To be called “Master” in Brazilian Jiu Jitsu you must contribute to the sport of BJJ for 31 years as a Black Belt, achieve Coral Belt and adhere to the IBJJF Guidelines.
To be called “Grand Master” in Brazilian Jiu Jitsu you must contribute to the sport of BJJ for 48 years as a Black Belt, achieve Red Belt and adhere to the IBJJF Guidelines.
Is there a list of Brazilian Jiu Jitsu Grand Masters? We’ve compiled a list here we’ve gathered from various reputable sources:
It was a friendly challenge but it was in a gym full of spectators. Officer Blake isn’t just any Police Officer, he trains Brazilian Jiu Jitsu and Muay Thai with Grappling Mastery. You can ask any of his training partners, he’s a tough opponent!
In this video you will see: a shoulder lock from the back using the legs!
Professor Brian Ruscio was recently awarded special recognition from 6th Degree BJJ Black Belt, Master Marcio Simas of Gracie Barra Jiu Jitsu in Orlando, Florida. Marcio is a pioneer in Brazilian Jiu Jitsu bring the Gentle Art to Florida over 20 years ago in 1993. Since then he has built and produced dozens of Black Belts that have gone on to win World and Pan-American Jiu Jitsu Tournaments, UFC, and other Pro and Amateur MMA Events. Both Marcio, who is a IBJJF Pan Champion and his partner Gutty Muggiati, a World Masters and Mundial Champion have personally trained Brian Ruscio for the last decade.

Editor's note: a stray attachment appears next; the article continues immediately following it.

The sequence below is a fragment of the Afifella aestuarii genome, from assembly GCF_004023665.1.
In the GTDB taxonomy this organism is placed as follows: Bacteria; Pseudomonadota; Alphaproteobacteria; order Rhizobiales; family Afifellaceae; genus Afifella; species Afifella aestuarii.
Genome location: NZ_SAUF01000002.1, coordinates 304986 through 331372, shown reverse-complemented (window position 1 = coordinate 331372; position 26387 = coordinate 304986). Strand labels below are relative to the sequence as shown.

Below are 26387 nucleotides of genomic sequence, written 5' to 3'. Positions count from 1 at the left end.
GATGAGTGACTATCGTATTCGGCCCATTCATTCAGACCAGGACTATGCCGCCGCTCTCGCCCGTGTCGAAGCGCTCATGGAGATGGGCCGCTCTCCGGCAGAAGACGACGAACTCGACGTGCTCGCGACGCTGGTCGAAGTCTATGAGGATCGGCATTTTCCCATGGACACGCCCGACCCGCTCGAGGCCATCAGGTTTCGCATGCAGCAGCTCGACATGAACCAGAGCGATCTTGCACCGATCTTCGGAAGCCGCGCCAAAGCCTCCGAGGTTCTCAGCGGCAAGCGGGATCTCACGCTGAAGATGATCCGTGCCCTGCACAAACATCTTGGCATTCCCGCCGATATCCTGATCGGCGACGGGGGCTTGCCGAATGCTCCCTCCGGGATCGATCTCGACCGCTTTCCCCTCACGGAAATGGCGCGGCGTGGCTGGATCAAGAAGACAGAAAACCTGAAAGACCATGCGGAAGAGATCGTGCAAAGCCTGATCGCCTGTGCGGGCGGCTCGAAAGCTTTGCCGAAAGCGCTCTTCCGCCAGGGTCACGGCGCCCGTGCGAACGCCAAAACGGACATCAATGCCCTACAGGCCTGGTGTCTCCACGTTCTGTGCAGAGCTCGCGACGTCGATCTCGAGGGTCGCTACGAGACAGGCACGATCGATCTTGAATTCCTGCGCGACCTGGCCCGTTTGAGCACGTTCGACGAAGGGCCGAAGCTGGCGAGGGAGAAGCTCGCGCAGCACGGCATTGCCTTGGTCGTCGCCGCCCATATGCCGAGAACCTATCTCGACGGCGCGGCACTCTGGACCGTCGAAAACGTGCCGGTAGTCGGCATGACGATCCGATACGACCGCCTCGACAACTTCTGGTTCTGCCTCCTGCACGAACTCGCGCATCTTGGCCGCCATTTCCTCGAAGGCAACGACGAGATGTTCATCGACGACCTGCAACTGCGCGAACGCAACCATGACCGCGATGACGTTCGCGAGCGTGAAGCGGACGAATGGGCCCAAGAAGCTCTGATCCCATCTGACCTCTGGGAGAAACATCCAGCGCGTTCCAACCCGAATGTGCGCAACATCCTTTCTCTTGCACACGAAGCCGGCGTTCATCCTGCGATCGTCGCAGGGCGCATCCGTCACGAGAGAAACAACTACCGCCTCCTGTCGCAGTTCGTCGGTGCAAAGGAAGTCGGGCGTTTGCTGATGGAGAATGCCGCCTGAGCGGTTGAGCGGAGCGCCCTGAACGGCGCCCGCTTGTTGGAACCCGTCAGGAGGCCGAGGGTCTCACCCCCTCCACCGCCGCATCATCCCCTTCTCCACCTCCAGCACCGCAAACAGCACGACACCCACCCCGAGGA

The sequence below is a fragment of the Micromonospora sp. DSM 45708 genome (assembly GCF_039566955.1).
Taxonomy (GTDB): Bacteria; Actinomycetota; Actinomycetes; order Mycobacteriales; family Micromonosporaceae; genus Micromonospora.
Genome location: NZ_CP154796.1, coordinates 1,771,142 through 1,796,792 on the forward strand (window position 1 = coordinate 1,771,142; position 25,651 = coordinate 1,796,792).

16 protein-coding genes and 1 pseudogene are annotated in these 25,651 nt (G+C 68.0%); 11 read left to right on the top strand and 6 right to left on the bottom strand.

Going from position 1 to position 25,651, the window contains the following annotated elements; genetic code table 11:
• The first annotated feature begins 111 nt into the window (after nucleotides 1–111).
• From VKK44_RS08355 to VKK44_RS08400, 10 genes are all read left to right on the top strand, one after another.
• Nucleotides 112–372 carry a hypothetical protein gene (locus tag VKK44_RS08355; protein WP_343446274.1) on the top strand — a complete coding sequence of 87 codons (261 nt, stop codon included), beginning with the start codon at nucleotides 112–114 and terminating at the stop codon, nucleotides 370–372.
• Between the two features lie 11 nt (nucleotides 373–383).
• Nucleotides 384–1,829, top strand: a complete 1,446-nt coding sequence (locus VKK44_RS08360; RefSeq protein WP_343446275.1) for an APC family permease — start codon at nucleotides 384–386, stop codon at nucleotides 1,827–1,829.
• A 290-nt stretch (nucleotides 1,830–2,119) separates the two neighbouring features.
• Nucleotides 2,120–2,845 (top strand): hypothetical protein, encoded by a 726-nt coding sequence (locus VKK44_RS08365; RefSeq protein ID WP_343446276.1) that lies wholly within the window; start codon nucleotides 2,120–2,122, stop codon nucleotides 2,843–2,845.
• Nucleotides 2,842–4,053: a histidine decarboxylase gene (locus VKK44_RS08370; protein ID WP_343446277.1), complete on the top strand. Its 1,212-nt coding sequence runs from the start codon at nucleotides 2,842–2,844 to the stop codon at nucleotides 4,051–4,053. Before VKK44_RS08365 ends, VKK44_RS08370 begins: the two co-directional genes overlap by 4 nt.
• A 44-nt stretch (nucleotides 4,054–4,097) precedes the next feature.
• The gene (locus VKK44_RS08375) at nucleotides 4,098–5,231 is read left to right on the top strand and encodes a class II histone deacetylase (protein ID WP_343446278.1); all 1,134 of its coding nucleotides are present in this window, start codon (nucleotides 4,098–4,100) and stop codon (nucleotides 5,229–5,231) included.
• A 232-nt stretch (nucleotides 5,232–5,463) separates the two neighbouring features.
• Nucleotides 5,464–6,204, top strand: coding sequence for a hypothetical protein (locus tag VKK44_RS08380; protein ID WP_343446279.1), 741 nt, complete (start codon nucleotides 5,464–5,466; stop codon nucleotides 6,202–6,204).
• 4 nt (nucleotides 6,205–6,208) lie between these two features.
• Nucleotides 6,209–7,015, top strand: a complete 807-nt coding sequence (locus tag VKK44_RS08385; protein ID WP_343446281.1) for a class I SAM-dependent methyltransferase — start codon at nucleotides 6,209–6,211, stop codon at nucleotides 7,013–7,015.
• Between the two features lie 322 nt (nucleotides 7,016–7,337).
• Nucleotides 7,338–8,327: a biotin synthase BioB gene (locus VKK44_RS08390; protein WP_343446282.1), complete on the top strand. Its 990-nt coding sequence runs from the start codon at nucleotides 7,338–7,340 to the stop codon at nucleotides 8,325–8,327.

Grappling Mastery Professor, Brian Ruscio recently put it all on the line at the 2014 NAGA Pan-American Championships to showcase his skills and set an example for the team. It was a great time overall and the competition was tough. Whispers about his opponents like, “I’ve never seen that guy taken down before!”, and “That guy rarely loses!” are some of the comments heard during and after his matches. To that he only stated, “I’m sorry. I didn’t know that.”